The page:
The comedy stands out as well. One character is responsible for most of the comedy, and it's almost like watching a different film whenever he enters a scene. Another character quits his job, and as juvenile as that scene is, it so validates what's probably a near universal secret wish, that it's hard to do anything but laugh along in vicarious solidarity.

Will fans turn out for this one? It will be interesting to see. If you think you're one of them, turn your brain off, strap yourself in, and just go along for the ride.

 

Copyright 2014 Walt Disney Studios.

Stop me if you think you've heard this one before...

Perhaps this is a mea culpa from Michael Bay? It looks soooo much better than 3.

The Purge did well in theaters. So naturally: Purge 2. Produced by Michael Bay. (Hmmm...)

It must be the season of the big egos, and Zack Snyder's in on it too. He's writing, but not directing this one, so maybe Noam Murro will be bringing something interesting to the table.

Girls kick butt too. Gina Carano last led in Haywire, which didn't fair so well in theaters. Maybe 2nd time's the charm? This one has Luis Guzman and Danny Trejo, which never hurts.

rear-window-poster.jpgRegal Crossgates 18 continues their Classic Film Series with Alfred Hitchcock's brilliant Rear Window, this Wed. at 2 and 7pm only. Future films in the Classic series will be Chicago, The Grapes of Wrath, The Shawshank Redemption, and The Silence of the Lambs in following weeks, at 2pm on Sundays, and 2 and 7pm on Wednesdays.

Synopsis: When professional photographer J.B. "Jeff" Jeffries (James Stewart) is confined to a wheelchair with a broken leg, he becomes obsessed with watching the private dramas of his neighbors play out across the courtyard. When he suspects a salesman may have murdered his nagging wife, Jeffries enlists the help of his glamorous socialite girlfriend (Grace Kelly) to investigate the highly suspicious chain of events. Events that ultimately lead to one of the most memorable and gripping endings in all of film history. Having received universal critical acclaim, Rear Window also ranks 31st on the IMDB list of top rated films of all time, as voted by users.

Tickets and Showtimes. (Change the zip code for theaters in your area.)

Rear Window was filmed entirely on a Paramount soundstage (at the time, the largest in the world). Hitchcock required the stage floor be removed to allow fully functioning apartment buildings to be built inside the soundstage. As such, the street level in the film is actually at the soundstage basement level. Actors could remain inside their 'apartments' during an entire day's shoot, and wore radio earpieces to receive instructions when filming.

Rear Window was unavailable for over 3 decades due to copyright issues, and was digitally remastered in 2008 - both superlative reasons to catch it in the theater while you can. And yes, Stewart would have needed a tripod to stabilize that ridiculous 400mm lens on his camera. As a professional photographer, his character should have known this. Update: upon rewatching the film, I took note that Stewart's character, in fact, uses his knee to rest the end of the lens. Only twice, does he hold it freehand, and once, his nurse does as well. This combination seems reasonable, if the goal is to simulate imperfect real-world behavior.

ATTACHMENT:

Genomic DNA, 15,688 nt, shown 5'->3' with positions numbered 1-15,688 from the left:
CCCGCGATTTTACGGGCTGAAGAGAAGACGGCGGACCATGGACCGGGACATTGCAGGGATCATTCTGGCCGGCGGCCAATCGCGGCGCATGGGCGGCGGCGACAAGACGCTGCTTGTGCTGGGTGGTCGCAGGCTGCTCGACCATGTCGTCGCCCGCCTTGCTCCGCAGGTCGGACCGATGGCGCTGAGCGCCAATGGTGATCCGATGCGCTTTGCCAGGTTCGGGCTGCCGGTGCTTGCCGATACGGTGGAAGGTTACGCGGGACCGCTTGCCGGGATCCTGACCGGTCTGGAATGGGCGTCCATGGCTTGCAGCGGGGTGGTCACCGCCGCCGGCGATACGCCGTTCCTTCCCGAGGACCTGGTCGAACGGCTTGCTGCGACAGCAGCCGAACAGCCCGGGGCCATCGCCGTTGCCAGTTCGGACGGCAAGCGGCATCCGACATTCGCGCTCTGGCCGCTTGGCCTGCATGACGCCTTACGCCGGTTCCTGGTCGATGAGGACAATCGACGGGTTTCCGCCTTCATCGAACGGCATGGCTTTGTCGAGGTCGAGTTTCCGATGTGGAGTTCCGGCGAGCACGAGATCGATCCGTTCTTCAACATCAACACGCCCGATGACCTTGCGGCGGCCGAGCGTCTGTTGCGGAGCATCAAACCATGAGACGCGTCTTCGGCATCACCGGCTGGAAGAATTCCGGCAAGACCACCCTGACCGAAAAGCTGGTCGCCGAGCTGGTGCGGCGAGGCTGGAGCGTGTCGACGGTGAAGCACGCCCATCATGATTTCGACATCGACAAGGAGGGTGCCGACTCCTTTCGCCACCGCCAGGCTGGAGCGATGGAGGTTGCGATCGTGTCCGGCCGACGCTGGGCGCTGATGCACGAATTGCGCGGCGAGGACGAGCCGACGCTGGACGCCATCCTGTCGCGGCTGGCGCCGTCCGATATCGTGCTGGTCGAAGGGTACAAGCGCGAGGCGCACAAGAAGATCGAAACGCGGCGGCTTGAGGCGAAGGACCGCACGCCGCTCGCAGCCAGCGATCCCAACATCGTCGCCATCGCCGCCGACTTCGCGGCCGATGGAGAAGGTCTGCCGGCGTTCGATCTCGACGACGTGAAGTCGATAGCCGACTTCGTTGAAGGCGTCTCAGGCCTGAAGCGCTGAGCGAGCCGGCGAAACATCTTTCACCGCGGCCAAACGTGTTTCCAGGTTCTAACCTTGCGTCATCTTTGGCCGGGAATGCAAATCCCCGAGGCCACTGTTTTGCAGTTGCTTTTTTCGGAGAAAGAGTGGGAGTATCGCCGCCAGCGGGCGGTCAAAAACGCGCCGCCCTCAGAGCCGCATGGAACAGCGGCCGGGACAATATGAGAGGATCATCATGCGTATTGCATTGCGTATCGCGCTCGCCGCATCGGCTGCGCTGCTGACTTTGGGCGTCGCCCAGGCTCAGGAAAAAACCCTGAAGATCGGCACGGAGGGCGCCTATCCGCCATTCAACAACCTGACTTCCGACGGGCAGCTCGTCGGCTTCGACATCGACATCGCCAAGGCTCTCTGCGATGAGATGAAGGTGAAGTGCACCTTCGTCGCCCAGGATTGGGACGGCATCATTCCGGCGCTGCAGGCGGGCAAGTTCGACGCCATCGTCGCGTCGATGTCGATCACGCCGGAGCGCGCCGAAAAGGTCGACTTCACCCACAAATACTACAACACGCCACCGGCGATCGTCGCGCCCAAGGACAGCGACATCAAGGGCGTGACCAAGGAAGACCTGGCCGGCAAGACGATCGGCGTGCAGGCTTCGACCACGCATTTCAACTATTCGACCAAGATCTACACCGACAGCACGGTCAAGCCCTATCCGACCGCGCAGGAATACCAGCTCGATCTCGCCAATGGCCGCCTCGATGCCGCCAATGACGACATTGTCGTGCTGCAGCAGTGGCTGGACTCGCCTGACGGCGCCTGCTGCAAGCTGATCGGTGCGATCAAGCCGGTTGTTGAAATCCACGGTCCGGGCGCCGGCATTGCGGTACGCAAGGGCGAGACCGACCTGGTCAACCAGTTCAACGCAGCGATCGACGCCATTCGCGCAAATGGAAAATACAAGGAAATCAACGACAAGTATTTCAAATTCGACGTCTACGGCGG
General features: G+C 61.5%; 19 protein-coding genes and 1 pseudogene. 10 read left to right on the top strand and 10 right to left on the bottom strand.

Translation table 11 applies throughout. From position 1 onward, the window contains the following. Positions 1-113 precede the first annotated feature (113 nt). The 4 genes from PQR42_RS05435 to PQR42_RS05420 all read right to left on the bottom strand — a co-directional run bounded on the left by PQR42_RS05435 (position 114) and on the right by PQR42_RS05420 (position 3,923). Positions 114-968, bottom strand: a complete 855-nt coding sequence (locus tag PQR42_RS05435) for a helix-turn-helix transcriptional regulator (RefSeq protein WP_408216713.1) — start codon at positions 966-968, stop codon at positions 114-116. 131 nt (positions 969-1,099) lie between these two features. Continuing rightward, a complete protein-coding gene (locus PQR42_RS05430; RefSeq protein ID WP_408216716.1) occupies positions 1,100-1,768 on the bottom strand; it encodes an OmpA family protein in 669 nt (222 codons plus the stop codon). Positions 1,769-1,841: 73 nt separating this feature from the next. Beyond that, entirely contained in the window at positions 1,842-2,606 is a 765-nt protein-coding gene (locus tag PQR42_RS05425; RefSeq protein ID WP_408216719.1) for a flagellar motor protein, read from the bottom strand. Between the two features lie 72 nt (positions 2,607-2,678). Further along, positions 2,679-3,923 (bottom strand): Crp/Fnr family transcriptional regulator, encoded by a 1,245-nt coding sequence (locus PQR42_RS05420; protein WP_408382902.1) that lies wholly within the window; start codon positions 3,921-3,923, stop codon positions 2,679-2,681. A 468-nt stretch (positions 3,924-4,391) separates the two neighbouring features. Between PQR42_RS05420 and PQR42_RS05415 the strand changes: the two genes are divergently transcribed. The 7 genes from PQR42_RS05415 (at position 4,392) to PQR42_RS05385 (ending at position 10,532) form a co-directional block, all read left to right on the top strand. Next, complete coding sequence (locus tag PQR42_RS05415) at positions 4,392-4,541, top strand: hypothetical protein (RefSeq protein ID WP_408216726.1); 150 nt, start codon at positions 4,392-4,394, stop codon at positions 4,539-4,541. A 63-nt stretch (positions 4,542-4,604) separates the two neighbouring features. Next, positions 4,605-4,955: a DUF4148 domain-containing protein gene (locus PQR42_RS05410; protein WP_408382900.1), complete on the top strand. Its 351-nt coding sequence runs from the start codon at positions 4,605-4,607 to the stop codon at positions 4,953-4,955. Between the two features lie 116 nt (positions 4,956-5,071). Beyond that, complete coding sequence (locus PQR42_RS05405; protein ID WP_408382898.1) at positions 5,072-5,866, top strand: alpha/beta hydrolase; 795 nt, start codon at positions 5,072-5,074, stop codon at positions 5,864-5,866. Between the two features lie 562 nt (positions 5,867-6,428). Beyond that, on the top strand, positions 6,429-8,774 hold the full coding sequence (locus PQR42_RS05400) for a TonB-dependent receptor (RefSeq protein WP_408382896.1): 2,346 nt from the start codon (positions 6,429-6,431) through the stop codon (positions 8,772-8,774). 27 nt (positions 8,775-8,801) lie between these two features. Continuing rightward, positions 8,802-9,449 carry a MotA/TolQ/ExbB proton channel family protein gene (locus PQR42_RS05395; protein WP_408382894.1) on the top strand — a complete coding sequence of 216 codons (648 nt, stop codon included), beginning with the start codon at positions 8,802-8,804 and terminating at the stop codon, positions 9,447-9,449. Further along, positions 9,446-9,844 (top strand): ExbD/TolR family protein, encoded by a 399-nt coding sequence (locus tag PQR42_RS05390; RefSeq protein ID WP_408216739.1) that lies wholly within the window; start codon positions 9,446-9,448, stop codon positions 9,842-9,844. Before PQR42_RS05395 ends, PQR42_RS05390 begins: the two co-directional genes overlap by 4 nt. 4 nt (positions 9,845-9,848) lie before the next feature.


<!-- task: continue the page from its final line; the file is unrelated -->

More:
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 Materials copyright Universal Studios Entertainment.

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The Reel Deal Contributors:


Tracy Fears is a Capital Region resident since 2001, is a foodie who enjoys pickles with peanut butter on occasion, loves dogs but is owned by 2 cats, and has discriminating movie tastes but loves campy B-movies with a passion."


Jay Matthiessen is a native local, with a family immersed in the arts (a respected photographer grandfather, a grandmother and aunt professional dancers, a film producer, music teachers, a set designer, and dress maker/costume designers), it would have been no surprise to eventually work in the field. Yet while young, with a few years training under Vladimir Dokoudovsky, at the New York Conservatory of Dance, and a few minor attempts performing, it became clear some can best serve the arts by appreciating it. While majoring in more mainstream subjects, all free college coursework was dedicated to the arts: short story writing, script writing, science fiction film, photography, journalism, communications, and even three dimensional design, as well as writing for the college newspaper and membership in film club. Like his grandfather, though primarily working in a technical field, Jay has spent decades working in his spare time as a photographer, and has worked for a small newspaper. While a massive fan of blockbusters, thrillers, and science fiction films, his formative years have fostered a profound appreciation for the arts in all it's forms.